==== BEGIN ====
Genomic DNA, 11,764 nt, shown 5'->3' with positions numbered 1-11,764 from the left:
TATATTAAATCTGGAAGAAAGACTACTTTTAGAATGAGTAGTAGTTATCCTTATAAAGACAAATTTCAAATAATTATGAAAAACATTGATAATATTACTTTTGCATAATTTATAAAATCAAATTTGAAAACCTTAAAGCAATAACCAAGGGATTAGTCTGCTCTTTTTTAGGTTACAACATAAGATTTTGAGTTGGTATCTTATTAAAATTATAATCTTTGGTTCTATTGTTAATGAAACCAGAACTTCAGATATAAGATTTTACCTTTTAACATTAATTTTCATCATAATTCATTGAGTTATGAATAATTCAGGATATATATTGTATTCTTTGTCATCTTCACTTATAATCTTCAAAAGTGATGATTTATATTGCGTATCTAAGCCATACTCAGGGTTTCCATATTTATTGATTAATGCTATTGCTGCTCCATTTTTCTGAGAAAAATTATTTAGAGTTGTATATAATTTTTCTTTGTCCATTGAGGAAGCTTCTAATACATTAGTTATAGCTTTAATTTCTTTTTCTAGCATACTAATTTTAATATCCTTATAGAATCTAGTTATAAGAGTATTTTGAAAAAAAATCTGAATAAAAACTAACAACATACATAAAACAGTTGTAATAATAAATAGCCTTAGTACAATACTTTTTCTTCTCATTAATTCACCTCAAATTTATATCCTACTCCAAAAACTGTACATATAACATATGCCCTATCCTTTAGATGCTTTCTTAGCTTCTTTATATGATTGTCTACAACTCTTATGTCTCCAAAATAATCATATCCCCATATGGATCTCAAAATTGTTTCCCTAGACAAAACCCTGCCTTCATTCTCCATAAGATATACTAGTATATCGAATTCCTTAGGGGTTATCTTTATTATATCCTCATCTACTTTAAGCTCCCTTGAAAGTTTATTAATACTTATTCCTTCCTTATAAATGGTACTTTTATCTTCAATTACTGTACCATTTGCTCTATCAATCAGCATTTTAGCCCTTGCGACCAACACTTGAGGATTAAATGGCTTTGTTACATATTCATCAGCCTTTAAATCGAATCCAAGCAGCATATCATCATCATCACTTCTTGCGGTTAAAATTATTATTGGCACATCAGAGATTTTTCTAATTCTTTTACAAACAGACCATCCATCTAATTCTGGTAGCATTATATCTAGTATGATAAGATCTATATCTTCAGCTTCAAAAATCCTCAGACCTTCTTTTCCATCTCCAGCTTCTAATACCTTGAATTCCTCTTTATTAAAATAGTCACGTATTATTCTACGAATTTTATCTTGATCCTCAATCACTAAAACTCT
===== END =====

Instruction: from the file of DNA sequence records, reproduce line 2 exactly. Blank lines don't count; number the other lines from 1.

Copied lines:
TATATTAAATCTGGAAGAAAGACTACTTTTAGAATGAGTAGTAGTTATCCTTATAAAGACAAATTTCAAATAATTATGAAAAACATTGATAATATTACTTTTGCATAATTTATAAAATCAAATTTGAAAACCTTAAAGCAATAACCAAGGGATTAGTCTGCTCTTTTTTAGGTTACAACATAAGATTTTGAGTTGGTATCTTATTAAAATTATAATCTTTGGTTCTATTGTTAATGAAACCAGAACTTCAGATATAAGATTTTACCTTTTAACATTAATTTTCATCATAATTCATTGAGTTATGAATAATTCAGGATATATATTGTATTCTTTGTCATCTTCACTTATAATCTTCAAAAGTGATGATTTATATTGCGTATCTAAGCCATACTCAGGGTTTCCATATTTATTGATTAATGCTATTGCTGCTCCATTTTTCTGAGAAAAATTATTTAGAGTTGTATATAATTTTTCTTTGTCCATTGAGGAAGCTTCTAATACATTAGTTATAGCTTTAATTTCTTTTTCTAGCATACTAATTTTAATATCCTTATAGAATCTAGTTATAAGAGTATTTTGAAAAAAAATCTGAATAAAAACTAACAACATACATAAAACAGTTGTAATAATAAATAGCCTTAGTACAATACTTTTTCTTCTCATTAATTCACCTCAAATTTATATCCTACTCCAAAAACTGTACATATAACATATGCCCTATCCTTTAGATGCTTTCTTAGCTTCTTTATATGATTGTCTACAACTCTTATGTCTCCAAAATAATCATATCCCCATATGGATCTCAAAATTGTTTCCCTAGACAAAACCCTGCCTTCATTCTCCATAAGATATACTAGTATATCGAATTCCTTAGGGGTTATCTTTATTATATCCTCATCTACTTTAAGCTCCCTTGAAAGTTTATTAATACTTATTCCTTCCTTATAAATGGTACTTTTATCTTCAATTACTGTACCATTTGCTCTATCAATCAGCATTTTAGCCCTTGCGACCAACACTTGAGGATTAAATGGCTTTGTTACATATTCATCAGCCTTTAAATCGAATCCAAGCAGCATATCATCATCATCACTTCTTGCGGTTAAAATTATTATTGGCACATCAGAGATTTTTCTAATTCTTTTACAAACAGACCATCCATCTAATTCTGGTAGCATTATATCTAGTATGATAAGATCTATATCTTCAGCTTCAAAAATCCTCAGACCTTCTTTTCCATCTCCAGCTTCTAATACCTTGAATTCCTCTTTATTAAAATAGTCACGTATTATTCTACGAATTTTATCTTGATCCTCAATCACTAAAACTCT